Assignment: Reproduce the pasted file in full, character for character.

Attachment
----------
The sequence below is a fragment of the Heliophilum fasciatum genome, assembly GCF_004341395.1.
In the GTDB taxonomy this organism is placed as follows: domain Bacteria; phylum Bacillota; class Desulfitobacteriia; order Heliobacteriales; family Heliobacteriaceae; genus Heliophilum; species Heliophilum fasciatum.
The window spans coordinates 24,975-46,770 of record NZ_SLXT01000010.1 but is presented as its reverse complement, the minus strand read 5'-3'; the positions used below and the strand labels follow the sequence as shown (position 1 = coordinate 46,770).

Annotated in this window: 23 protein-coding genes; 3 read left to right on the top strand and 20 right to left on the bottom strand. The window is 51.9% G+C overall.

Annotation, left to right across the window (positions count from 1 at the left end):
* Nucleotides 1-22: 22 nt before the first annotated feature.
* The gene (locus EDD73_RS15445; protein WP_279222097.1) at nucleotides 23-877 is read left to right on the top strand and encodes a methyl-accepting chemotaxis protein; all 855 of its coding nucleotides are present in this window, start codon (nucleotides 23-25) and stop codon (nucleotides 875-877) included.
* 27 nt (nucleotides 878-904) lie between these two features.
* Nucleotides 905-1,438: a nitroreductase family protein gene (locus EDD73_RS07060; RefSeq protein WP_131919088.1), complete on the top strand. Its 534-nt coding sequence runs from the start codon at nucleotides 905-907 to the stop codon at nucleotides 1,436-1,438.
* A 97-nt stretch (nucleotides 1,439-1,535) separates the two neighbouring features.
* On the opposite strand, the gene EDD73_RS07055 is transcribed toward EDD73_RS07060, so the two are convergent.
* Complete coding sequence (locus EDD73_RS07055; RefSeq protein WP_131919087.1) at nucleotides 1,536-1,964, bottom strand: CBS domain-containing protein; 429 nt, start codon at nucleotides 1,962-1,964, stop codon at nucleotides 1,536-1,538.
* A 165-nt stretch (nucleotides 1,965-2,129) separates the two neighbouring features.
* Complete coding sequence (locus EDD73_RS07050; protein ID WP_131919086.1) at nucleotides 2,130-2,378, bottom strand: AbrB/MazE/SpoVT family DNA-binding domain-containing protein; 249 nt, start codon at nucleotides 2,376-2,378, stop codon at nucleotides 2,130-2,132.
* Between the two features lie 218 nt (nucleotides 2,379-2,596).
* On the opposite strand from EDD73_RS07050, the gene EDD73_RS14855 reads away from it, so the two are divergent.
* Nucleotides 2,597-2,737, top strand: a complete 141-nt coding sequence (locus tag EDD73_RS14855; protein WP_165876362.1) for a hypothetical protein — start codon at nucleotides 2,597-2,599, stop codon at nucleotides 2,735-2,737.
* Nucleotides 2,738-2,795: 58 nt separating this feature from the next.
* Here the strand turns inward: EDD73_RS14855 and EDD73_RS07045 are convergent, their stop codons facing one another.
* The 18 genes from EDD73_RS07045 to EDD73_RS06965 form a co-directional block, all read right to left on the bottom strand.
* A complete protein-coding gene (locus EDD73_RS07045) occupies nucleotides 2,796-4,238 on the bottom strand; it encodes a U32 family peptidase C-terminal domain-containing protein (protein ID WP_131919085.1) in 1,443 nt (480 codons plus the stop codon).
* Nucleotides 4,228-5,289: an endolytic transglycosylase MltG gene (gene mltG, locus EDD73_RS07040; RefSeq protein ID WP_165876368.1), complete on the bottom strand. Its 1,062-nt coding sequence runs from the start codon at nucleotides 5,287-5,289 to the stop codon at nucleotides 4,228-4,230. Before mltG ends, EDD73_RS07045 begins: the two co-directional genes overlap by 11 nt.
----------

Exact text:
The sequence below is a fragment of the Heliophilum fasciatum genome, assembly GCF_004341395.1.
In the GTDB taxonomy this organism is placed as follows: domain Bacteria; phylum Bacillota; class Desulfitobacteriia; order Heliobacteriales; family Heliobacteriaceae; genus Heliophilum; species Heliophilum fasciatum.
The window spans coordinates 24,975-46,770 of record NZ_SLXT01000010.1 but is presented as its reverse complement, the minus strand read 5'-3'; the positions used below and the strand labels follow the sequence as shown (position 1 = coordinate 46,770).

Annotated in this window: 23 protein-coding genes; 3 read left to right on the top strand and 20 right to left on the bottom strand. The window is 51.9% G+C overall.

Annotation, left to right across the window (positions count from 1 at the left end):
* Nucleotides 1-22: 22 nt before the first annotated feature.
* The gene (locus EDD73_RS15445; protein WP_279222097.1) at nucleotides 23-877 is read left to right on the top strand and encodes a methyl-accepting chemotaxis protein; all 855 of its coding nucleotides are present in this window, start codon (nucleotides 23-25) and stop codon (nucleotides 875-877) included.
* 27 nt (nucleotides 878-904) lie between these two features.
* Nucleotides 905-1,438: a nitroreductase family protein gene (locus EDD73_RS07060; RefSeq protein WP_131919088.1), complete on the top strand. Its 534-nt coding sequence runs from the start codon at nucleotides 905-907 to the stop codon at nucleotides 1,436-1,438.
* A 97-nt stretch (nucleotides 1,439-1,535) separates the two neighbouring features.
* On the opposite strand, the gene EDD73_RS07055 is transcribed toward EDD73_RS07060, so the two are convergent.
* Complete coding sequence (locus EDD73_RS07055; RefSeq protein WP_131919087.1) at nucleotides 1,536-1,964, bottom strand: CBS domain-containing protein; 429 nt, start codon at nucleotides 1,962-1,964, stop codon at nucleotides 1,536-1,538.
* A 165-nt stretch (nucleotides 1,965-2,129) separates the two neighbouring features.
* Complete coding sequence (locus EDD73_RS07050; protein ID WP_131919086.1) at nucleotides 2,130-2,378, bottom strand: AbrB/MazE/SpoVT family DNA-binding domain-containing protein; 249 nt, start codon at nucleotides 2,376-2,378, stop codon at nucleotides 2,130-2,132.
* Between the two features lie 218 nt (nucleotides 2,379-2,596).
* On the opposite strand from EDD73_RS07050, the gene EDD73_RS14855 reads away from it, so the two are divergent.
* Nucleotides 2,597-2,737, top strand: a complete 141-nt coding sequence (locus tag EDD73_RS14855; protein WP_165876362.1) for a hypothetical protein — start codon at nucleotides 2,597-2,599, stop codon at nucleotides 2,735-2,737.
* Nucleotides 2,738-2,795: 58 nt separating this feature from the next.
* Here the strand turns inward: EDD73_RS14855 and EDD73_RS07045 are convergent, their stop codons facing one another.
* The 18 genes from EDD73_RS07045 to EDD73_RS06965 form a co-directional block, all read right to left on the bottom strand.
* A complete protein-coding gene (locus EDD73_RS07045) occupies nucleotides 2,796-4,238 on the bottom strand; it encodes a U32 family peptidase C-terminal domain-containing protein (protein ID WP_131919085.1) in 1,443 nt (480 codons plus the stop codon).
* Nucleotides 4,228-5,289: an endolytic transglycosylase MltG gene (gene mltG, locus EDD73_RS07040; RefSeq protein ID WP_165876368.1), complete on the bottom strand. Its 1,062-nt coding sequence runs from the start codon at nucleotides 5,287-5,289 to the stop codon at nucleotides 4,228-4,230. Before mltG ends, EDD73_RS07045 begins: the two co-directional genes overlap by 11 nt.